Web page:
It is striking to me to think about how little attention is paid to this event in biographies of Joseph and in the descriptions of his developing theology. Later in his life when Joseph delivered a stirring sermon in the presence of the body of a deceased child it seems to me he would have had his own experiences in mind. After all, affidavits referred to his deformed, dead son while attacking his personal character. It seems he was speaking from personal conviction as much as from prophetic authority:
It is an unhallowed principle to say that such and such have transgressed because they have been preyed upon by disease or death for all flesh is subject to death…all flesh is subject to suffer—and ‘the righteous shall hardly escape’…many of the righteous shall fall a prey to disease to pestilence &c by reason of the weakness of the flesh and yet be saved in the kingdom of God.13
Joseph’s teachings on child resurrection, infant baptism, and the suffering of the innocent must have been deeply informed by his real-life experiences. In other words, Joseph’s experiences and those of his fellow Mormons influenced the questions he asked and thus the revelations they received. I believe this mode of participatory revelation explains, in part, the lack of specific revelations in our formative canon in regards to intellectual disability. There is no question that historians have to do the best they can with a severely fragmented historical record. This is yet another reminder about how one event that goes somewhat unrecorded or for whatever reason gets obscured in the historical record can be lost in later interpretive history. The potentially formative experience of Alvin’s death for Joseph receives only a word or two in book-length treatments of the prophet’s life. How did the loss really affect his later teachings? I can only speculate about such things while a deformed, dead child becomes a mere footnote in a story about a lost manuscript.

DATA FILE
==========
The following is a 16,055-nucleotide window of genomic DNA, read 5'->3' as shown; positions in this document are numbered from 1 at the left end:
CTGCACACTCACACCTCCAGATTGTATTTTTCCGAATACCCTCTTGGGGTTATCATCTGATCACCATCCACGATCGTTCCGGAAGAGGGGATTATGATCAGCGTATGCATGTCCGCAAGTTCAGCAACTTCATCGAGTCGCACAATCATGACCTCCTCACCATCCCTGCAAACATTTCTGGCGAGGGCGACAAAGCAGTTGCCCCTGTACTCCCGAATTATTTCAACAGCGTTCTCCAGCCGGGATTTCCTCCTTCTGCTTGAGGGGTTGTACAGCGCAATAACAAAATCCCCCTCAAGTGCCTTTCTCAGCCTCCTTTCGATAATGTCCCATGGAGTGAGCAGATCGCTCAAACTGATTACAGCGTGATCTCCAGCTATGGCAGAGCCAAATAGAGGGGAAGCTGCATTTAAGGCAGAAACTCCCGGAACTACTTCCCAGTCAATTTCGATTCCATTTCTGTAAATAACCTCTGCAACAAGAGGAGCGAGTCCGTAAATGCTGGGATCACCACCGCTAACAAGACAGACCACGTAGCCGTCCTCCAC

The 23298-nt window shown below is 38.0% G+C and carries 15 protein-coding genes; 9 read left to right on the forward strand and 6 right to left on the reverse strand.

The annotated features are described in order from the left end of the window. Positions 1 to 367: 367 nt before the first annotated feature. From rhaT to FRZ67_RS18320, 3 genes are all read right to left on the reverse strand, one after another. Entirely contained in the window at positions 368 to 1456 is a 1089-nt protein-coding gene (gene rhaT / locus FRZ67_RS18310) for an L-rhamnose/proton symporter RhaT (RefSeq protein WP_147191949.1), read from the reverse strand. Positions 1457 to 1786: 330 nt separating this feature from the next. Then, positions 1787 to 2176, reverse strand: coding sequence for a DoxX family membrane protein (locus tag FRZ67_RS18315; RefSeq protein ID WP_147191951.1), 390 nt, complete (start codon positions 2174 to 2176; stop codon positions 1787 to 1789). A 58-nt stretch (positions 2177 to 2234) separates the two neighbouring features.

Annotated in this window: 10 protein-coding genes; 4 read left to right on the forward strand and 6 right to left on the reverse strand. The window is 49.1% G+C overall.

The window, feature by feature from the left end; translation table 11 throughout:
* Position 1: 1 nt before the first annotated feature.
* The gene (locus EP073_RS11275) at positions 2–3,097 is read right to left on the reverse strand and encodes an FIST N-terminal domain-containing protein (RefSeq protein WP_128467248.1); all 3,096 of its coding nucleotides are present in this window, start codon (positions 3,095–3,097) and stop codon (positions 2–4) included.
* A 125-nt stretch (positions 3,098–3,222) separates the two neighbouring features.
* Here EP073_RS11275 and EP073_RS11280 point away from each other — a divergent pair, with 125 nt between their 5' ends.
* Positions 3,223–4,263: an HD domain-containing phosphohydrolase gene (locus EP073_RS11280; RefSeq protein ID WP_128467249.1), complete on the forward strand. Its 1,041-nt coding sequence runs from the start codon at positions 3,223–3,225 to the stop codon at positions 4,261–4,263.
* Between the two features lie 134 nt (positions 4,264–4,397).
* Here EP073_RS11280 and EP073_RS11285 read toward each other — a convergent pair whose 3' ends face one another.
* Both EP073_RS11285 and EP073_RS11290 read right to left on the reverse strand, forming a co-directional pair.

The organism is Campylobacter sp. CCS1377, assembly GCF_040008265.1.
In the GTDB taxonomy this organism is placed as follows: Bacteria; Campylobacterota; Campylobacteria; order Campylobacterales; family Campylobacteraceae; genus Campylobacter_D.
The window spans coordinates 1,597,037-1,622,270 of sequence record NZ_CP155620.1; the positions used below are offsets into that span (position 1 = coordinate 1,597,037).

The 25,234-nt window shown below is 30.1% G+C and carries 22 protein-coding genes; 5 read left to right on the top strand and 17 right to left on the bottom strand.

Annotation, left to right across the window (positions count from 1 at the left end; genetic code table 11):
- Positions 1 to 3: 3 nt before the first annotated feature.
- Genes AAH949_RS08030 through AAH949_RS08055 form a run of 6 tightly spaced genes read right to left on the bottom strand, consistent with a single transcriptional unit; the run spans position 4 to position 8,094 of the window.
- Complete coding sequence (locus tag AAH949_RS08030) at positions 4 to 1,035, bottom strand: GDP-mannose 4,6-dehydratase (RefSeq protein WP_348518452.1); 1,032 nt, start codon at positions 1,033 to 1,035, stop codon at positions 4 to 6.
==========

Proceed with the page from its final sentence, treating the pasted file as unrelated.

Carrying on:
In memory of an infant son.
3. Lucy Mack Smith described these circumstances in her family memoir. See Lavina Fielding Anderson, ed., Lucy’s Book: A Critical Edition of Lucy Mack Smith’s Family Memoir (Salt Lake City: Signature Books, 2001), 419.
4. The remark that Joseph was “afflicted for a season” is found in the manuscript of the revelation, and it was present when the revelation was first published in the 1833 Book of Commandments. It no longer appears in the version found in today’s Doctrine and Covenants, though. The revelation’s tense has also been changed from telling Smith he would eventually be given his ability to translate back to telling him it has been given back. Thus this experience in Joseph’s life provides another moment to reflect on the ways our canonized revelations have changed over time. The recent Ensign discusses revelation revision. See Robin Scott Jensen, Robert J. Woodford, and Steven C. Harper, eds. Manuscript Revelation Books. Facsimile edition. Vol. 1 of the Revelations and Translations series of The Joseph Smith Papers, edited by Dean C. Jessee, Ronald K. Esplin, and Richard Lyman Bushman (Salt Lake City: Church Historian’s Press, 2009), 9; Robin Scott Jensen, Richard E. Turley, Riley M. Lorimer, eds. Published Revelations. Vol. 2 of the Revelations and Translations series of The Joseph Smith Papers (Salt Lake City: Church Historian’s Press, 2011), 19-20.